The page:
A "space bucket" enthusiast named Agustin let me know about a DIY community that grows chives, basil, dill, peppers, cherry tomatoes, and cannabis in stacked 5 gallon plastic buckets equipped with lighting and ventilation systems. The photo gallery of builds is impressive.
A few weeks ago while strolling through a farmer’s market in Los Angeles, I came across a vendor cart selling exotic plants that looked like they belonged on another planet. Masses of long green tentacles, feathery white shoots, and spheres of soft silver green spikes that looked like holiday sparklers drew me to the beautiful cart. The vendor told me she was selling air plants (tillandsias). Not very lucky with houseplants, I was hesitant to buy one, until the vendor explained how simple they were to take care of: give them some squirts from a spray bottle a few times a week. I bought two. Coincidentally, a few days later, Timber Press sent me a copy of Air Plants for a possible Wink review. Perfect timing!
Because air plants don’t live in soil or substrate and only need to be misted (or dunked a few times a week, as the book explains), caring for them can be as simple or artistic as you want. Strategically attach them to a screen, create modern art by perching them on wire cubes, craft a year-long wreath, use air plants as living hair ornaments, create a futuristic terrarium… A truly handy and fun read, with clear pretty photos and step-by-step how to projects, this book is not only a guide on choosing and caring for air plants, but also gives us amazingly creative ideas on air plant crafting and design.
Sierra magazine selected "7 of the World's Strangest Flowers." Above is video of the Touch-Me-Not, native to Central and South America but now growing many other places:
You might easily overlook this herb, with its dainty pink flowers and delicate, fern-like leaves. The mimosa pudica doesn’t just look demure, though. Barely touching its leaves causes them to fold inward and droop downward—hence the flower’s species name, pudica, Latin for “shy, bashful, or shrinking,” as well as its nicknames, “touch-me-not” and “shy plant.” The leaves usually reopen in a few minutes. Other stimuli, including warming and shaking the plant, produce the same phenomenon. The leaves fold and wilt in the evening, too, but they stay that way until sunrise…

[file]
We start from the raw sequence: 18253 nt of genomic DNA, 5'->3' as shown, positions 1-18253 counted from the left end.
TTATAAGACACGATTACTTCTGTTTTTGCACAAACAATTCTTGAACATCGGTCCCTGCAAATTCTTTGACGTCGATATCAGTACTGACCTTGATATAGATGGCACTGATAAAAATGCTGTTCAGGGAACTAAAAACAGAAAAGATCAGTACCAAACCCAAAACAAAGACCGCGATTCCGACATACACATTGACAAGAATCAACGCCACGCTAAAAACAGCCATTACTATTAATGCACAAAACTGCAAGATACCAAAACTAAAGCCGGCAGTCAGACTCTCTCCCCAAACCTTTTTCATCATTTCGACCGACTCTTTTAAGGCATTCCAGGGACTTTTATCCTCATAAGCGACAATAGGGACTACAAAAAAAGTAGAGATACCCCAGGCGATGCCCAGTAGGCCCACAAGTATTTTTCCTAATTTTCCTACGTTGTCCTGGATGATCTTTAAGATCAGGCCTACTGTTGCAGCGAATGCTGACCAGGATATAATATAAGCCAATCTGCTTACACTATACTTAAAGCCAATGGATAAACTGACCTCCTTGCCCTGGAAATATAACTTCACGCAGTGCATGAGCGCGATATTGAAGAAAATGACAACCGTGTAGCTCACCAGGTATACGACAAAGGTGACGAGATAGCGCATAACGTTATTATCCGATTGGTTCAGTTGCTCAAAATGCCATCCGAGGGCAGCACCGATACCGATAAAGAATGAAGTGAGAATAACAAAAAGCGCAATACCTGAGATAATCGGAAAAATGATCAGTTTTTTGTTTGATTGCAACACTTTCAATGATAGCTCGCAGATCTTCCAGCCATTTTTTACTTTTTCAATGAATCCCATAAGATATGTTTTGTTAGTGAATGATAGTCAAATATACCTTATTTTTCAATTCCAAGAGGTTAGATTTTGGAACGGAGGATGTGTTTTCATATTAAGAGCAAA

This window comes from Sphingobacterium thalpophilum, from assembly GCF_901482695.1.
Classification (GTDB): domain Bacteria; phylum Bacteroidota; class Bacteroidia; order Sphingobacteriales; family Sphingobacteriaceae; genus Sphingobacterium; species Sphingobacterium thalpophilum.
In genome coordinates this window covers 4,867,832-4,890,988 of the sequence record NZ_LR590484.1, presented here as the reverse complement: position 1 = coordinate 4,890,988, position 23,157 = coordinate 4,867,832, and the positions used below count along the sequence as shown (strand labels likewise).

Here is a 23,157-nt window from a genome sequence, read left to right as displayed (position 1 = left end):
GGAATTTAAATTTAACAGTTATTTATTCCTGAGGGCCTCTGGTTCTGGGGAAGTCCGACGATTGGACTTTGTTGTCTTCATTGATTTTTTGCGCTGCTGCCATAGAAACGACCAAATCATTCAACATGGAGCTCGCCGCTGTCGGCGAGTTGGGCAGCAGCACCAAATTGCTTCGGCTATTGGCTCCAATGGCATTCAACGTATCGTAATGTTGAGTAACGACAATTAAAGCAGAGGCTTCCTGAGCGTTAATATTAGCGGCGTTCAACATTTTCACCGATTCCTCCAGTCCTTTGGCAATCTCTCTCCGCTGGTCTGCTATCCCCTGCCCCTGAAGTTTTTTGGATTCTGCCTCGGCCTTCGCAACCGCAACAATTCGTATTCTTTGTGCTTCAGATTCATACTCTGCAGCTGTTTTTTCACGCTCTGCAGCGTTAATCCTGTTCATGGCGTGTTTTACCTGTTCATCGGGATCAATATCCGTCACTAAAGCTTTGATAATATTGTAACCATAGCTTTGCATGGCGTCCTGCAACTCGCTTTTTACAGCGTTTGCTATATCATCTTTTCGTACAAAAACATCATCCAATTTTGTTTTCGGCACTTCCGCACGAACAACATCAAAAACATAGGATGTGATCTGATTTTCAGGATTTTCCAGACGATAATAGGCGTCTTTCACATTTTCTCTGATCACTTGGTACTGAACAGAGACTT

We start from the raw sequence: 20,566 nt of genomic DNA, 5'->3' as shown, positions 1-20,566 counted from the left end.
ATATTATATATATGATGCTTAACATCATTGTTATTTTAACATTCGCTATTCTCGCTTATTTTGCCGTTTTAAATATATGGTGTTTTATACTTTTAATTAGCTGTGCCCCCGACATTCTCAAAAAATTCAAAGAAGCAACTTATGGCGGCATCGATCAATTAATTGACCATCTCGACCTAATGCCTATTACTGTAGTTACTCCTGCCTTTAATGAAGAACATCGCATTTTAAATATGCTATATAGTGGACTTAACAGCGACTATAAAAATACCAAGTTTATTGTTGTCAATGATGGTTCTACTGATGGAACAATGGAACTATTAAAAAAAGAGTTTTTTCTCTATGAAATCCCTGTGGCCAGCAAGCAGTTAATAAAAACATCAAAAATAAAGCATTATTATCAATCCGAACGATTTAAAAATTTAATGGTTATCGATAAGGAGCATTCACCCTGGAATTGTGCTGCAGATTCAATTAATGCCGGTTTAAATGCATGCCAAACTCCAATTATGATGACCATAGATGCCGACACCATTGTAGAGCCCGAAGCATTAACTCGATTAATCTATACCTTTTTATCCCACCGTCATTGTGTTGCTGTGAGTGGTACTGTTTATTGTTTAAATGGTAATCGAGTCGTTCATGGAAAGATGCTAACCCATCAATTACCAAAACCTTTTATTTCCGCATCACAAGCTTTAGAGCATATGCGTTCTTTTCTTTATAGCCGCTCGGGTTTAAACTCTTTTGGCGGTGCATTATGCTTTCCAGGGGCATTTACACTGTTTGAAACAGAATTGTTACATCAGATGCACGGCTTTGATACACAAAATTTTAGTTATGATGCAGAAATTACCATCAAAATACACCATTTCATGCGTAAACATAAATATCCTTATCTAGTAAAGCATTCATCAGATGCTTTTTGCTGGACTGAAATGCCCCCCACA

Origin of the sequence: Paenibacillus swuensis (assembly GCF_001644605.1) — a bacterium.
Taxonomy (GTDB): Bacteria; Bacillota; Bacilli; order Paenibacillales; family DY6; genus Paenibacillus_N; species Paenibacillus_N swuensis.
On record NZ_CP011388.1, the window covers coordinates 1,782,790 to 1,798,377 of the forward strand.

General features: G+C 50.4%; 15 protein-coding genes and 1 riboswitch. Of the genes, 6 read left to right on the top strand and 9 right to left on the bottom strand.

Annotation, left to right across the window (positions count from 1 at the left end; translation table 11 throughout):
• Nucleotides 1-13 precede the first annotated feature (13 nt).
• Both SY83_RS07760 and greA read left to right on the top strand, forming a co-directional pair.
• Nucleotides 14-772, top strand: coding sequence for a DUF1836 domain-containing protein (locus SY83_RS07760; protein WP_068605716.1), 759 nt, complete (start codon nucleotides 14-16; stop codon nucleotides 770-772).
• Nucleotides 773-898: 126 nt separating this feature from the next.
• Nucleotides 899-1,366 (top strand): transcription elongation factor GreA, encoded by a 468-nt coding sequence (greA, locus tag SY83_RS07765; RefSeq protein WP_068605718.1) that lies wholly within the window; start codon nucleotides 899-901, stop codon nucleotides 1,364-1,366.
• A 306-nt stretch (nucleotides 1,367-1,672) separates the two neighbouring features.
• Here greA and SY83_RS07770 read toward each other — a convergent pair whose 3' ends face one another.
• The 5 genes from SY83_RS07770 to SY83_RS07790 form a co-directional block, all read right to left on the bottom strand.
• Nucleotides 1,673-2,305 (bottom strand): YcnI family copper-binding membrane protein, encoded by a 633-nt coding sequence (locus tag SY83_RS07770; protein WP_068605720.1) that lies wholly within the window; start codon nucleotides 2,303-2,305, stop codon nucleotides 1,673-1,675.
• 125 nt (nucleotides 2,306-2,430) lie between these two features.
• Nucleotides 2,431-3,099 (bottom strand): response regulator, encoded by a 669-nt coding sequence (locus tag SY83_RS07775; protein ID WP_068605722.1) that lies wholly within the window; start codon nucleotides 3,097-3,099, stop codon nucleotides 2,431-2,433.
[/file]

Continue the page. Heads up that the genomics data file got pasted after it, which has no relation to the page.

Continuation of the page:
Architect/developer Sebastian Mariscal designed and is expecting to build a 44-unit apartment building in densely-populated Boston where most of the space you'd expect to be used for parking spots is instead given over to a variety of gardens. There's a 7,000 public garden on the ground level and a roof that's 70 percent dedicated to community gardening. Meanwhile, each living unit includes a 144 square foot "outdoor room… full of vegetation."
While Mariscal's original design only had six parking spaces, meant for rentals, and he only planned to rent to tenants who didn't own cars, the community was concerned that tenants would own cars anyway and park them on the street. So the architect added 35 spots to his plans and has apparently received preliminary approval to build from the Boston Redevelopment Authority. (Universal Hub, thanks Lis Riba!)
Auction appraiser Guy Schwinge was visiting a Dorset, England home when he noticed an unusual planter in the garden. It turned out to be a Roman sarcophagus from the 2nd century. According to the Antiques Trade Gazette, research revealed that the family had purchased it a century ago from auction house Hy. Duke & Son. Now, Duke & Son have just sold it again, for £80,000.
Mark recently wrote about a fantastic front yard veggie garden in Drummondville, Quebec, which local officials wanted destroyed. Alejandro De La Cruz writes to say that they've backed down: not only will the garden stay, but the town publicly announced that it will implement new guidelines which explicitly permit it.
Drummondville town officials announced the decision [Ed note: Link is in French] this week during a special session of the Municipal Council to discuss the case. The decision could create a ripple effect in other cities worldwide as zoning laws are a constant debate in urban environments. Roger told us, “The Drummondville case was one of the highest profile examples of a local municipality challenging the right to grow food in one’s own yard. While it took place in Canada, it quickly attracted international media attention because of the garden’s beauty and productivity. The win is significant because it helps establish a precedent that other urban and suburban gardeners can refer to when similar challenges arise in other parts of the world.”
High-tech kitchen garden evangelist Roger Doiron says: "If this garden is deemed illegal, we're in deep you-know-what."
Earlier this year, Josée Landry and Michel Beauchamp of Drummondville, Quebec planted the front yard of the future: a gorgeous and meticulously-maintained edible landscape full of healthy fruits and vegetables. Now they're being ordered by town officials to remove most of their gardens (town code states that a vegetable garden can't occupy more than 30% of the area of a front yard) in the next two weeks to make their yard conform with newly harmonized town code. Front yard kitchen gardens are not the problem; they're part of the solution to healthier and more sustainable communities.
Frycook posted this fascinating video from the Apollo era on the BoingBoing Submitterator. The basic gist: Back in the day, NASA scientists tried exposing various crops—corn, lettuce, tobacco ... you know, the essentials—to moon dust. The plants weren't grown in the dust, exactly. Instead, it was scattered in their pots or rubbed on some of their leaves. In this study, the plants that were exposed seemed to grow faster than unexposed plants.